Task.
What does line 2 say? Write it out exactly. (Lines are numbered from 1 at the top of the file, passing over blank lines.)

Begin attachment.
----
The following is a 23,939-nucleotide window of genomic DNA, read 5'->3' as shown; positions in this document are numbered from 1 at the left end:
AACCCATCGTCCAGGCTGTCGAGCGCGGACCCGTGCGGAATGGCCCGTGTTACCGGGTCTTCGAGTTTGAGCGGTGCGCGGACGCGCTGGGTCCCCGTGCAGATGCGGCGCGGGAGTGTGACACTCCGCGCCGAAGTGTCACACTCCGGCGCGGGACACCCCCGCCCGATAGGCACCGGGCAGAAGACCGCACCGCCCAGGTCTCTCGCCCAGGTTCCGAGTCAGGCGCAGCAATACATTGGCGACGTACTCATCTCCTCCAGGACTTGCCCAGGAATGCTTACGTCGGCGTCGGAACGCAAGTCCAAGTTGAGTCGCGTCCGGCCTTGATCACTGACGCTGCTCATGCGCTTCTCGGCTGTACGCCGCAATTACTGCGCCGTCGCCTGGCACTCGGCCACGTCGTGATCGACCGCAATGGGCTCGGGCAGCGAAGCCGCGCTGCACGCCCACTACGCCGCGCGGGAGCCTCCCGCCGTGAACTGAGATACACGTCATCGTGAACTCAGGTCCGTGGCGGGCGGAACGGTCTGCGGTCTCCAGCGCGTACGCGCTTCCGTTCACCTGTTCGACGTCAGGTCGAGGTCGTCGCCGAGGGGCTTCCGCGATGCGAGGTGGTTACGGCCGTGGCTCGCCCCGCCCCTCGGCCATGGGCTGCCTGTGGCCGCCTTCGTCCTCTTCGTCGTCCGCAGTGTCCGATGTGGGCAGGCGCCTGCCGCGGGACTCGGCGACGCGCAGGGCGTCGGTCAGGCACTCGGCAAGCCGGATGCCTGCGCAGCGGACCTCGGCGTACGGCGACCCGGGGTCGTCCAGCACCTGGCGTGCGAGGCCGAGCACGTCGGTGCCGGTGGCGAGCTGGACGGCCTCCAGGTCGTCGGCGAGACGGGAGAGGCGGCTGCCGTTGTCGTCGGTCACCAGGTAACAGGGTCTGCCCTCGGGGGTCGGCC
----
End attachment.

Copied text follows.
AACCCATCGTCCAGGCTGTCGAGCGCGGACCCGTGCGGAATGGCCCGTGTTACCGGGTCTTCGAGTTTGAGCGGTGCGCGGACGCGCTGGGTCCCCGTGCAGATGCGGCGCGGGAGTGTGACACTCCGCGCCGAAGTGTCACACTCCGGCGCGGGACACCCCCGCCCGATAGGCACCGGGCAGAAGACCGCACCGCCCAGGTCTCTCGCCCAGGTTCCGAGTCAGGCGCAGCAATACATTGGCGACGTACTCATCTCCTCCAGGACTTGCCCAGGAATGCTTACGTCGGCGTCGGAACGCAAGTCCAAGTTGAGTCGCGTCCGGCCTTGATCACTGACGCTGCTCATGCGCTTCTCGGCTGTACGCCGCAATTACTGCGCCGTCGCCTGGCACTCGGCCACGTCGTGATCGACCGCAATGGGCTCGGGCAGCGAAGCCGCGCTGCACGCCCACTACGCCGCGCGGGAGCCTCCCGCCGTGAACTGAGATACACGTCATCGTGAACTCAGGTCCGTGGCGGGCGGAACGGTCTGCGGTCTCCAGCGCGTACGCGCTTCCGTTCACCTGTTCGACGTCAGGTCGAGGTCGTCGCCGAGGGGCTTCCGCGATGCGAGGTGGTTACGGCCGTGGCTCGCCCCGCCCCTCGGCCATGGGCTGCCTGTGGCCGCCTTCGTCCTCTTCGTCGTCCGCAGTGTCCGATGTGGGCAGGCGCCTGCCGCGGGACTCGGCGACGCGCAGGGCGTCGGTCAGGCACTCGGCAAGCCGGATGCCTGCGCAGCGGACCTCGGCGTACGGCGACCCGGGGTCGTCCAGCACCTGGCGTGCGAGGCCGAGCACGTCGGTGCCGGTGGCGAGCTGGACGGCCTCCAGGTCGTCGGCGAGACGGGAGAGGCGGCTGCCGTTGTCGTCGGTCACCAGGTAACAGGGTCTGCCCTCGGGGGTCGGCC